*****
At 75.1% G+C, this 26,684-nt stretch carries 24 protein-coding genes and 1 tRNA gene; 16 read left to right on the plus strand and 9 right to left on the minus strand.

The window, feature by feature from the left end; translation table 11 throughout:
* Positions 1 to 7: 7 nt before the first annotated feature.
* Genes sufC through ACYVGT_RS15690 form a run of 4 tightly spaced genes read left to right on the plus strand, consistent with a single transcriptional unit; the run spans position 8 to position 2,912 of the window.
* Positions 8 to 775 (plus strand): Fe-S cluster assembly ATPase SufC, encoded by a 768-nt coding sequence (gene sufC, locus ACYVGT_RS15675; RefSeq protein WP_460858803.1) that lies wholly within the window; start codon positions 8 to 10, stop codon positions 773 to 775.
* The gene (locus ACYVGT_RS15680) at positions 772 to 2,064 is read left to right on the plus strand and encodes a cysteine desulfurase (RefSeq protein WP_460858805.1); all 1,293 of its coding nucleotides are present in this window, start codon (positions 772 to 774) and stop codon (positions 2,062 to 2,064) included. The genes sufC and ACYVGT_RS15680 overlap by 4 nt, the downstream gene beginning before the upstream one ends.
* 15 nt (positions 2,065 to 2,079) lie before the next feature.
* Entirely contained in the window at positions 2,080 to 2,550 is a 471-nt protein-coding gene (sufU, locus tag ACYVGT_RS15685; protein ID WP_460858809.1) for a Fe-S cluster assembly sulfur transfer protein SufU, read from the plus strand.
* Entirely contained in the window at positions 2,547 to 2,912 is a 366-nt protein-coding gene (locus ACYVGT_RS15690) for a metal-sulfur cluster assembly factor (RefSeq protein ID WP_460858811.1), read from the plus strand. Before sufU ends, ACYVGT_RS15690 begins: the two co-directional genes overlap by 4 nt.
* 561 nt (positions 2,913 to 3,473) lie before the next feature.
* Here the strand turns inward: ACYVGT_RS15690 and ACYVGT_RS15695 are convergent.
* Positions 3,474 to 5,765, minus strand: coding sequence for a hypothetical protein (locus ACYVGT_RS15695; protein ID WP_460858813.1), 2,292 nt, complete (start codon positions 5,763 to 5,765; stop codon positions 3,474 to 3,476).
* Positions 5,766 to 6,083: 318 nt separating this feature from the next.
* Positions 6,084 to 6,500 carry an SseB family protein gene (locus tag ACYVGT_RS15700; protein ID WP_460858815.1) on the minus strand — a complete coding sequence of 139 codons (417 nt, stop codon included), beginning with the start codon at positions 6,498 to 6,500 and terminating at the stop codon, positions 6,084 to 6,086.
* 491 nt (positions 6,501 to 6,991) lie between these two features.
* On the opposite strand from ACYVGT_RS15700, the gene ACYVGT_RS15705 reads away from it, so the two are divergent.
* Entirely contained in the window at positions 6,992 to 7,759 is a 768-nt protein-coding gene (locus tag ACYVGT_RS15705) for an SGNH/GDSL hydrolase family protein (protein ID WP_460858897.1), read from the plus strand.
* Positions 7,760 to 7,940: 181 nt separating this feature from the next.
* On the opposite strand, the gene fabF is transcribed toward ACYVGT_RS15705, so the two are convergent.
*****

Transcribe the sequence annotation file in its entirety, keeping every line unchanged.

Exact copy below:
At 75.1% G+C, this 26,684-nt stretch carries 24 protein-coding genes and 1 tRNA gene; 16 read left to right on the plus strand and 9 right to left on the minus strand.

The window, feature by feature from the left end; translation table 11 throughout:
* Positions 1 to 7: 7 nt before the first annotated feature.
* Genes sufC through ACYVGT_RS15690 form a run of 4 tightly spaced genes read left to right on the plus strand, consistent with a single transcriptional unit; the run spans position 8 to position 2,912 of the window.
* Positions 8 to 775 (plus strand): Fe-S cluster assembly ATPase SufC, encoded by a 768-nt coding sequence (gene sufC, locus ACYVGT_RS15675; RefSeq protein WP_460858803.1) that lies wholly within the window; start codon positions 8 to 10, stop codon positions 773 to 775.
* The gene (locus ACYVGT_RS15680) at positions 772 to 2,064 is read left to right on the plus strand and encodes a cysteine desulfurase (RefSeq protein WP_460858805.1); all 1,293 of its coding nucleotides are present in this window, start codon (positions 772 to 774) and stop codon (positions 2,062 to 2,064) included. The genes sufC and ACYVGT_RS15680 overlap by 4 nt, the downstream gene beginning before the upstream one ends.
* 15 nt (positions 2,065 to 2,079) lie before the next feature.
* Entirely contained in the window at positions 2,080 to 2,550 is a 471-nt protein-coding gene (sufU, locus tag ACYVGT_RS15685; protein ID WP_460858809.1) for a Fe-S cluster assembly sulfur transfer protein SufU, read from the plus strand.
* Entirely contained in the window at positions 2,547 to 2,912 is a 366-nt protein-coding gene (locus ACYVGT_RS15690) for a metal-sulfur cluster assembly factor (RefSeq protein ID WP_460858811.1), read from the plus strand. Before sufU ends, ACYVGT_RS15690 begins: the two co-directional genes overlap by 4 nt.
* 561 nt (positions 2,913 to 3,473) lie before the next feature.
* Here the strand turns inward: ACYVGT_RS15690 and ACYVGT_RS15695 are convergent.
* Positions 3,474 to 5,765, minus strand: coding sequence for a hypothetical protein (locus ACYVGT_RS15695; protein ID WP_460858813.1), 2,292 nt, complete (start codon positions 5,763 to 5,765; stop codon positions 3,474 to 3,476).
* Positions 5,766 to 6,083: 318 nt separating this feature from the next.
* Positions 6,084 to 6,500 carry an SseB family protein gene (locus tag ACYVGT_RS15700; protein ID WP_460858815.1) on the minus strand — a complete coding sequence of 139 codons (417 nt, stop codon included), beginning with the start codon at positions 6,498 to 6,500 and terminating at the stop codon, positions 6,084 to 6,086.
* 491 nt (positions 6,501 to 6,991) lie between these two features.
* On the opposite strand from ACYVGT_RS15700, the gene ACYVGT_RS15705 reads away from it, so the two are divergent.
* Entirely contained in the window at positions 6,992 to 7,759 is a 768-nt protein-coding gene (locus tag ACYVGT_RS15705) for an SGNH/GDSL hydrolase family protein (protein ID WP_460858897.1), read from the plus strand.
* Positions 7,760 to 7,940: 181 nt separating this feature from the next.
* On the opposite strand, the gene fabF is transcribed toward ACYVGT_RS15705, so the two are convergent.